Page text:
The patient initiated imatinib at 400 mg/day. Cytogenetic response (CyR) was not achieved at three months of treatment, despite an increase of the imatinib dosage to 600 mg/day for two weeks (FISH=80%) and 800 mg/day for four and half months (FISH=61%) (Table 1). Due to incomplete CyR, molecular analysis of BCR-ABL1 was performed, which linked the double Ph cells to two different isoforms of the gene: the typical P210 (e14a2) and the rare P195 (e6a2) (Figure 1c; Online Supplementary Data - Figures S1, S2 and S5). Except for two well-characterized SNPs, both transcripts exhibited no point mutations in the ABL1 domain (see Online Supplementary Data – Table S3 and Figures S3, S4, S6, and S7). Clinical studies have shown CML cases expressing e6a2 isoform where imatinib failed to induce a response;7 others describe the ability of first-line TKIs (imatinib, dasatinib or nilotinib) to tackle the disease in these patients.12105 Even though all e6a2-expressing cases exhibited an aggressive disease course, a direct comparison between them is not always straightforward since they present distinct clinical, hematological or molecular features, such as accelerated phase disease; marked thrombocytosis; basophilia, leukopenia or eosinophilic dysplasia; der(9) deletions; or other atypical BCR-ABL1 rearrangements (e.g., ins (22;9)).121075 Also, quantitative monitoring of rare BCR-ABL1 transcripts is not standard practice among laboratories making it more difficult to correlate all trials.5 At month eight after diagnosis, treatment was exchanged to a second-line TKI, bosutinib, whose side effects (diarrhea grade I, elevation of liver enzymes grade III and rash grade I) required dose adjustments. CyR was accomplished at month 13. At a later point, deep molecular response was achieved for P210-ABL1 but the patient remained positive at cytogenetic level (FISH = 5%). Even though this patient initially presented in a chronic phase, the disease progressed to a lymphoid blastic crisis and the patient was ultimately proposed for allogeneic stem cell transplant (Table 1).
Ph duplication is usually associated with an overexpression of BCR-ABL1, and therefore associated with an aggressive clinical outcome, and regarded as a resistance factor to imatinib therapy.98 This chromosomal aberration, allied to the presence of an atypical short isoform of BCR-ABL1, might explain the progression of the disease, the lack of CyR to imatinib and the need for a third-generation TKI targeting the BCR-ABL1 protein.12 Indeed, shorter BCR-ABL1 transcripts have been reported to induce an aggressive clinical phenotype due to the lack of important regulatory BCR sequences. In fact, the guanine exchange factor/dbl-like domain, which mediates the communication with several Ras-proteins is crucial for the regulation of signaling pathways and processes, such as proliferation, differentiation, adhesion, apoptosis, and migration.15133 Moreover, immunoblot analysis of a peripheral blood sample collected after patient deep molecular response to P210 and stable CyR to P195 under treatment with bosutinib, shows BCR-ABL1 expression at protein level and phosphorylation of ABL1 kinase domain (Figure 3), which is associated to the pathogenesis of CML. It is difficult to characterize kinase response drug treatment because regulatory phosphorylation events are largely transient changes affecting low abundance proteins, however, immunoblot results clearly indicate that bosutinib (or imatinib for that matter) was not able to abolish phosphorylation of Tyr245 on the ABL1 kinase domain, a commonly used BCR-ABL1 activation marker.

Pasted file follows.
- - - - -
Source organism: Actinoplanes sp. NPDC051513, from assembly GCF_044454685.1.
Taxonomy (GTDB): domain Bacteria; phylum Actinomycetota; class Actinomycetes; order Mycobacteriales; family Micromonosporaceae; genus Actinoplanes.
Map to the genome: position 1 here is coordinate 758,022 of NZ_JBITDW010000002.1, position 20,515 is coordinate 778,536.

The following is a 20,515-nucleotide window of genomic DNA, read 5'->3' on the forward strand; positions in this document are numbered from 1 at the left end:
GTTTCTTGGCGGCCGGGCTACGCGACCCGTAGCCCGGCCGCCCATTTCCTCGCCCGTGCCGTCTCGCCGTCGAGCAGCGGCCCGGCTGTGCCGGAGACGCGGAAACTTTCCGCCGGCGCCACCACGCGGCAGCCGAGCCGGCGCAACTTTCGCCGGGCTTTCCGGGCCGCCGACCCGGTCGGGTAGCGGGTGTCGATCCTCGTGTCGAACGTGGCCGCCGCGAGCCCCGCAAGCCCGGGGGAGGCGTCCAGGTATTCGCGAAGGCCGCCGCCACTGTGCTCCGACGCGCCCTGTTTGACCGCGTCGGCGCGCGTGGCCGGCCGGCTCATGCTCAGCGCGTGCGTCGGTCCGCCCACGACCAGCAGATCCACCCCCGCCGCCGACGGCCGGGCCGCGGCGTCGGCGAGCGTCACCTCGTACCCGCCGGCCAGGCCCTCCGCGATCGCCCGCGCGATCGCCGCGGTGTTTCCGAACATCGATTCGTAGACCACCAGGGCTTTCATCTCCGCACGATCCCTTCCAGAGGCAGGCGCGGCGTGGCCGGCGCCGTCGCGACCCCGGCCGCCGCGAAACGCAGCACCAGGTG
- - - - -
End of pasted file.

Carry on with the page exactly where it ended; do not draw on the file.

This is the first report of a patient attaining deep molecular response for P210 and stable CyR for P195 under treatment with bosutinib. We conclude that this CML scenario is associated with an inferior outcome to therapy with first-generation TKI and that this subset of patients need to be identified as high-risk patients and monitored closely for efficacy during chemotherapy. This study highlights the importance of transcript type identification, particularly in those cases where more than one transcript co-exists, to further select the more TKI regimen for improvement of response and management in CML patients.